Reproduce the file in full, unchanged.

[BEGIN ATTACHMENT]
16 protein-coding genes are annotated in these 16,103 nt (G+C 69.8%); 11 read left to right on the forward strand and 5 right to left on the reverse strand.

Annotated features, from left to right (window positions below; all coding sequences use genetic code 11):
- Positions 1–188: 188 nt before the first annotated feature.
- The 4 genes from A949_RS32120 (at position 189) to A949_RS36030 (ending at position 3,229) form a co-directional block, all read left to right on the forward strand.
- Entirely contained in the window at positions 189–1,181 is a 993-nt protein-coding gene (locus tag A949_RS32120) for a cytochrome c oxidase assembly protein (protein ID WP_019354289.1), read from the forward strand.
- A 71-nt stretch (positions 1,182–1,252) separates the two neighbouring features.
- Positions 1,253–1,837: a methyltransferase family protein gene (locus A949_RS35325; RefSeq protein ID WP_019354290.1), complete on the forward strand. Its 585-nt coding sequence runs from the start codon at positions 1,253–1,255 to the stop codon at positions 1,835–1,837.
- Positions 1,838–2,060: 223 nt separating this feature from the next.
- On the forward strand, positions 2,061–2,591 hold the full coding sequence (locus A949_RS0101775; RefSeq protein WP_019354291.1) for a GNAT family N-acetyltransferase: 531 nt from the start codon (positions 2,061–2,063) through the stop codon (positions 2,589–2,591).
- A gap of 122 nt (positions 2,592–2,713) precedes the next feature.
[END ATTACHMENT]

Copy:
16 protein-coding genes are annotated in these 16,103 nt (G+C 69.8%); 11 read left to right on the forward strand and 5 right to left on the reverse strand.

Annotated features, from left to right (window positions below; all coding sequences use genetic code 11):
- Positions 1–188: 188 nt before the first annotated feature.
- The 4 genes from A949_RS32120 (at position 189) to A949_RS36030 (ending at position 3,229) form a co-directional block, all read left to right on the forward strand.
- Entirely contained in the window at positions 189–1,181 is a 993-nt protein-coding gene (locus tag A949_RS32120) for a cytochrome c oxidase assembly protein (protein ID WP_019354289.1), read from the forward strand.
- A 71-nt stretch (positions 1,182–1,252) separates the two neighbouring features.
- Positions 1,253–1,837: a methyltransferase family protein gene (locus A949_RS35325; RefSeq protein ID WP_019354290.1), complete on the forward strand. Its 585-nt coding sequence runs from the start codon at positions 1,253–1,255 to the stop codon at positions 1,835–1,837.
- Positions 1,838–2,060: 223 nt separating this feature from the next.
- On the forward strand, positions 2,061–2,591 hold the full coding sequence (locus A949_RS0101775; RefSeq protein WP_019354291.1) for a GNAT family N-acetyltransferase: 531 nt from the start codon (positions 2,061–2,063) through the stop codon (positions 2,589–2,591).
- A gap of 122 nt (positions 2,592–2,713) precedes the next feature.